The construction wasn't fully complete by the time the trekking team had to move on, but in the weeks that followed the paid labourers completed the project. The tank is now fully built, insulated and connected to the fresh water supply we located a few months previously. What NERF, our volunteers and the local community have achieved together on this project is really quite remarkable - it will provide accessible, clean drinking water to many generations living in this village. It is truly life-changing for those that will benefit from it's use and we couldn't be happier with the result, or more thankful to the trekkers who took part and everyone who donated to them.
Clink the image below to see a short video clip of the completed water tank.
As the 'Rebuild & Trek' name suggests, the project-building element is only half of the trip. Once the trekkers had downed tools, the hiking could begin in earnest. Over the course of the next four days, the team climbed higher and higher up into the Himalayan range. We were walking much further than ever before and it wasn't long before we reached an altitude above all the main human settlements. Up here, it really is blissfully serene. Barely a sound bar the odd jangling cattle bell or the gentle rustle of wind through the treetops. Unbeatable views from ancient cliffside walkways. Jagged snowcapped mountaintops framing everything below: Vast hillsides pockmarked by landslides of old, a scattering of tiny villages, shimmering terraces of golden millet crops, and a luxurious carpet of rich green pine trees down to the valleys below.
The immediate surroundings changed shape and density as we climbed higher too: Starting in beautiful dense Rhododendron forests under thick tree cover, before the large flora reduced and shorter shrubs took over as the altitude increased. At our highest campsite (3300m) we occupied a spot where no one had ever set camp before. There's no tourist traps here, we're totally off the beaten track - our local guide and guru, Beebal, ensures we have a completely unique experience and are really breaking new ground in terms of tourism in Nepal. We camped, seemingly, on the edge of the world. Perched on a high plateau, metres from a perilous clifftop that gave way to reveal an astonishing panoramic view of the immense valley. The river, more than 2000m below, barely visible, blinking into the hazy distance, as it twisted a course across the landscape and dropped over the horizon. We watched the sun slowly set in the distance before an endless canopy of twinkling stars enveloped the campsite, vivid and clear enough to trace the shape of the Milky Way spiralling overhead.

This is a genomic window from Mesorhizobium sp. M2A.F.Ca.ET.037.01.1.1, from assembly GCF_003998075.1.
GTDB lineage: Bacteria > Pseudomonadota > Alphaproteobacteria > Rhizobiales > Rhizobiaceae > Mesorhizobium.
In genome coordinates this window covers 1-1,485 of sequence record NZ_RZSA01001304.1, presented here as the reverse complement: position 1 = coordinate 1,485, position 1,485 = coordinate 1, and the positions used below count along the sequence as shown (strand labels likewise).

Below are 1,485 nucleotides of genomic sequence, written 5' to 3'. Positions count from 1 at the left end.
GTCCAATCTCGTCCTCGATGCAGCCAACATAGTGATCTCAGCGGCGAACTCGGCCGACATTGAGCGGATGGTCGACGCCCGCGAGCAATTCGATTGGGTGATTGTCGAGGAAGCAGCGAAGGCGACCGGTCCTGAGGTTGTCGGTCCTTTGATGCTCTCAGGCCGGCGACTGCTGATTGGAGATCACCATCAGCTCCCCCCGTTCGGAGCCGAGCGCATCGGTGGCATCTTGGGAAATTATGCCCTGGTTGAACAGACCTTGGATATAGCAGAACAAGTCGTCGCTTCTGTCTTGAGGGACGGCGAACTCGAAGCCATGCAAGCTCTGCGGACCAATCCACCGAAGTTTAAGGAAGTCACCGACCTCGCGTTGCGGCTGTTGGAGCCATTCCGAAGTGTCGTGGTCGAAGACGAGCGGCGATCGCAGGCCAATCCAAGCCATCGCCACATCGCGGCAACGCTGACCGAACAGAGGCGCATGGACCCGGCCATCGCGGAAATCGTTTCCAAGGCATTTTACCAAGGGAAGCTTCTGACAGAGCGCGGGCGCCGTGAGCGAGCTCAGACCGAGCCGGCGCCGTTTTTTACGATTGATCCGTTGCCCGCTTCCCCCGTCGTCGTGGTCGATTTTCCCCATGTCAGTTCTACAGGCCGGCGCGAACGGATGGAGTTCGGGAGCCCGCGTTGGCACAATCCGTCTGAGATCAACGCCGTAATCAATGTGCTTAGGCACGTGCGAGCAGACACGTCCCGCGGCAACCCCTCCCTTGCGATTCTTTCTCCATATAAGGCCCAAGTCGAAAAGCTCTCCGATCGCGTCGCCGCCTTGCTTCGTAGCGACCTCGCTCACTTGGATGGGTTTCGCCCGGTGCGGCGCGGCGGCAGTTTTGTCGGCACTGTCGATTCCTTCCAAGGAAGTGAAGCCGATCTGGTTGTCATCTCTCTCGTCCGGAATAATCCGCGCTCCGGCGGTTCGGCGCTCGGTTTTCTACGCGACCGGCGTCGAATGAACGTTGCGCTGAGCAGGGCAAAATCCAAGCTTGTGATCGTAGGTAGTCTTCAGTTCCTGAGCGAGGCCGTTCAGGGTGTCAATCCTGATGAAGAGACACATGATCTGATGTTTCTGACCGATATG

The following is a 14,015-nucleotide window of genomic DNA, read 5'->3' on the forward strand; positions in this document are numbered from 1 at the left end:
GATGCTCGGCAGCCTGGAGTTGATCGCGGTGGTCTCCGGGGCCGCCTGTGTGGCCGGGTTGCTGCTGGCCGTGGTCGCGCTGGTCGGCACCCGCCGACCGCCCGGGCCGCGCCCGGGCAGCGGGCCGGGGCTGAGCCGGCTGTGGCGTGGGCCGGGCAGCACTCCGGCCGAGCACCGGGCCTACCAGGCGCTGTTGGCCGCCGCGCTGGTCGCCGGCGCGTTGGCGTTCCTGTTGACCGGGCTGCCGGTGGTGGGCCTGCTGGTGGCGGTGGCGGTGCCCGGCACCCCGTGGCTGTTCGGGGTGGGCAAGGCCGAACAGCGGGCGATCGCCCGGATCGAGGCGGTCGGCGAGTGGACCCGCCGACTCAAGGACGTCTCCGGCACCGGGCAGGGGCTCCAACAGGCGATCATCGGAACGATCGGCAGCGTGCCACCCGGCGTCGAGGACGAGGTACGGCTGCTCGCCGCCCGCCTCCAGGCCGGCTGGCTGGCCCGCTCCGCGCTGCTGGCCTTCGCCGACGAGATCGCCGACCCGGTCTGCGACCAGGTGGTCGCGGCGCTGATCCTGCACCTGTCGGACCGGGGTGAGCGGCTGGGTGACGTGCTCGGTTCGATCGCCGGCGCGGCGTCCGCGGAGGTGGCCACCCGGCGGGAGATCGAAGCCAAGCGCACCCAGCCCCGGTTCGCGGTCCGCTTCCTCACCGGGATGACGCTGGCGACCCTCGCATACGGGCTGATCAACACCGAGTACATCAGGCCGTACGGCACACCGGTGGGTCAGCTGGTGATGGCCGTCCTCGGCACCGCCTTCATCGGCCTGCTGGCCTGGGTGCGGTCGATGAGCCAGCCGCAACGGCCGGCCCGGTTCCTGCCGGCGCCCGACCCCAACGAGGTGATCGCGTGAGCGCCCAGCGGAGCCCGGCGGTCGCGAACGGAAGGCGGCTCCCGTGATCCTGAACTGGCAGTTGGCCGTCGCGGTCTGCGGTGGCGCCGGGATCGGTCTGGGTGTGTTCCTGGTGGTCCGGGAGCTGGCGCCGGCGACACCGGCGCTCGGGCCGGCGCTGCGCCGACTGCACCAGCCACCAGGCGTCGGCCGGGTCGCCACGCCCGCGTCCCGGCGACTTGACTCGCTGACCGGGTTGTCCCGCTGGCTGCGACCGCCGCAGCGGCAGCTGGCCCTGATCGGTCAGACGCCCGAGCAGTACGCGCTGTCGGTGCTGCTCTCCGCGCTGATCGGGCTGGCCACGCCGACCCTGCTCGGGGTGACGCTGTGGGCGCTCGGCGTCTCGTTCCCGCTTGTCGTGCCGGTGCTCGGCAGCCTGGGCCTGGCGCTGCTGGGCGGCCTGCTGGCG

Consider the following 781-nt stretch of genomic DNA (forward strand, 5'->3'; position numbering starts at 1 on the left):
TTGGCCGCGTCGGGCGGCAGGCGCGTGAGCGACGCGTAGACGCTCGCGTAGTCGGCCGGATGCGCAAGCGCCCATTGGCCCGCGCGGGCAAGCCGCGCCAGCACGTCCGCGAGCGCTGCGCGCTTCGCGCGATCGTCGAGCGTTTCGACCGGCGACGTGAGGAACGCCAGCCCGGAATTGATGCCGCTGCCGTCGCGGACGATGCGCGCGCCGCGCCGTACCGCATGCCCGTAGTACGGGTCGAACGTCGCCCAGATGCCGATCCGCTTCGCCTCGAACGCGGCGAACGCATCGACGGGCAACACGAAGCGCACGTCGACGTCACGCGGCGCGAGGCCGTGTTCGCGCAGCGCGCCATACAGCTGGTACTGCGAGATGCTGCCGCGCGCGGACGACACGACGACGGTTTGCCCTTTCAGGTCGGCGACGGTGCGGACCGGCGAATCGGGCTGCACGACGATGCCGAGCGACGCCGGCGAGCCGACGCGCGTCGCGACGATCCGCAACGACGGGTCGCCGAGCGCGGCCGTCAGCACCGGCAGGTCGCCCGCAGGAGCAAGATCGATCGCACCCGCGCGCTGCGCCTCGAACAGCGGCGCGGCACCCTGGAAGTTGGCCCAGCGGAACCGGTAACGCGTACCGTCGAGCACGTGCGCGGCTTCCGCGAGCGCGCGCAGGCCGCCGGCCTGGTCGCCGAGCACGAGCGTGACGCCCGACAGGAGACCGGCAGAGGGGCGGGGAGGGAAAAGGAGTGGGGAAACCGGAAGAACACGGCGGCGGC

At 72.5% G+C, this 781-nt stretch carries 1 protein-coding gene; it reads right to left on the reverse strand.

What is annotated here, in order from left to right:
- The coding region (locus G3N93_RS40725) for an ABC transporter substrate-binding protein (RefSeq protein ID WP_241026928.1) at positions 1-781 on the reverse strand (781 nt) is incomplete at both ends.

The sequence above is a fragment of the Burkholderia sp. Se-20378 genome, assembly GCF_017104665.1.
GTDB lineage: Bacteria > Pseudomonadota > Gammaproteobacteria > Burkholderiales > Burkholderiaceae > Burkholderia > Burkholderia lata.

This seemed a fitting way to mark the high-point of the trip. From here, we took another route for the two day trek back down, spending one final night outdoors by the riverside - celebrations fuelled by 'punchy' local moonshine - before heading back on the bumpy road to civilisation, safe in the knowledge we'd left a positive change that will hopefully outlive us all somewhere in the remote reaches of the Himalayan foothills.
We are currently working on the itinerary for the NERF Sponsored Rebuild & Trek programme for 2018. This will take place again in November and full details will follow soon – watch this space!
If you would like to express your interest early or request more details now, simply drop a line to firstname.lastname@example.org.